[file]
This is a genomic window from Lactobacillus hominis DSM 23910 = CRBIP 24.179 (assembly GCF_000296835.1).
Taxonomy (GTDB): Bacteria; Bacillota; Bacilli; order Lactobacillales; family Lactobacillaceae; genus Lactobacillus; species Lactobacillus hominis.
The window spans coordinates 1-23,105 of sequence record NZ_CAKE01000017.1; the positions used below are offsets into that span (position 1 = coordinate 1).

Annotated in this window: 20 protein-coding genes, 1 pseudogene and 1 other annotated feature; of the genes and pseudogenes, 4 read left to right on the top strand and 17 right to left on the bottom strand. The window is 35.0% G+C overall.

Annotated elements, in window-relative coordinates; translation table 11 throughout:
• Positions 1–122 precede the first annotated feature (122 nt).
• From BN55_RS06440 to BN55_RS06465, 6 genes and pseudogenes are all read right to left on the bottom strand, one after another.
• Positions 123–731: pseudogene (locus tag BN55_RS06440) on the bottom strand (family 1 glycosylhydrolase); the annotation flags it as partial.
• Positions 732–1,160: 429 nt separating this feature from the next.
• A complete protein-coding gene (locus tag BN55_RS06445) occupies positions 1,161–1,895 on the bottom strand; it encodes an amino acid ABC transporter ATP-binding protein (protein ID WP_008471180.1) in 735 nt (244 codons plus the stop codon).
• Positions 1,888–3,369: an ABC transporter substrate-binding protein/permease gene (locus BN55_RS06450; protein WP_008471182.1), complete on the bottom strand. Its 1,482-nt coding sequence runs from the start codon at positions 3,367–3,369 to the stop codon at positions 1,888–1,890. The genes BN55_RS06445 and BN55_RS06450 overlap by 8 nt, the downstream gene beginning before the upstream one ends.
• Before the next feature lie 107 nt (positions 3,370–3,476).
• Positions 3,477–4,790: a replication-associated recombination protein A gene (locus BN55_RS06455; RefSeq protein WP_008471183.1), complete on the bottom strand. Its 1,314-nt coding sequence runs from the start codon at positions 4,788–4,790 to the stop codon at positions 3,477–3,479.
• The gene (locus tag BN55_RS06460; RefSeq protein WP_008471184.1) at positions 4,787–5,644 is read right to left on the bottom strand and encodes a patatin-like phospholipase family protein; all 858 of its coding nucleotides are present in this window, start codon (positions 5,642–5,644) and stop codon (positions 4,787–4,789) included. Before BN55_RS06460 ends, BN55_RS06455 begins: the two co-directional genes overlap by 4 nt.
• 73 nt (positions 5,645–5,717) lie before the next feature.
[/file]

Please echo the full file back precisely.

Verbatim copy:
This is a genomic window from Lactobacillus hominis DSM 23910 = CRBIP 24.179 (assembly GCF_000296835.1).
Taxonomy (GTDB): Bacteria; Bacillota; Bacilli; order Lactobacillales; family Lactobacillaceae; genus Lactobacillus; species Lactobacillus hominis.
The window spans coordinates 1-23,105 of sequence record NZ_CAKE01000017.1; the positions used below are offsets into that span (position 1 = coordinate 1).

Annotated in this window: 20 protein-coding genes, 1 pseudogene and 1 other annotated feature; of the genes and pseudogenes, 4 read left to right on the top strand and 17 right to left on the bottom strand. The window is 35.0% G+C overall.

Annotated elements, in window-relative coordinates; translation table 11 throughout:
• Positions 1–122 precede the first annotated feature (122 nt).
• From BN55_RS06440 to BN55_RS06465, 6 genes and pseudogenes are all read right to left on the bottom strand, one after another.
• Positions 123–731: pseudogene (locus tag BN55_RS06440) on the bottom strand (family 1 glycosylhydrolase); the annotation flags it as partial.
• Positions 732–1,160: 429 nt separating this feature from the next.
• A complete protein-coding gene (locus tag BN55_RS06445) occupies positions 1,161–1,895 on the bottom strand; it encodes an amino acid ABC transporter ATP-binding protein (protein ID WP_008471180.1) in 735 nt (244 codons plus the stop codon).
• Positions 1,888–3,369: an ABC transporter substrate-binding protein/permease gene (locus BN55_RS06450; protein WP_008471182.1), complete on the bottom strand. Its 1,482-nt coding sequence runs from the start codon at positions 3,367–3,369 to the stop codon at positions 1,888–1,890. The genes BN55_RS06445 and BN55_RS06450 overlap by 8 nt, the downstream gene beginning before the upstream one ends.
• Before the next feature lie 107 nt (positions 3,370–3,476).
• Positions 3,477–4,790: a replication-associated recombination protein A gene (locus BN55_RS06455; RefSeq protein WP_008471183.1), complete on the bottom strand. Its 1,314-nt coding sequence runs from the start codon at positions 4,788–4,790 to the stop codon at positions 3,477–3,479.
• The gene (locus tag BN55_RS06460; RefSeq protein WP_008471184.1) at positions 4,787–5,644 is read right to left on the bottom strand and encodes a patatin-like phospholipase family protein; all 858 of its coding nucleotides are present in this window, start codon (positions 5,642–5,644) and stop codon (positions 4,787–4,789) included. Before BN55_RS06460 ends, BN55_RS06455 begins: the two co-directional genes overlap by 4 nt.
• 73 nt (positions 5,645–5,717) lie before the next feature.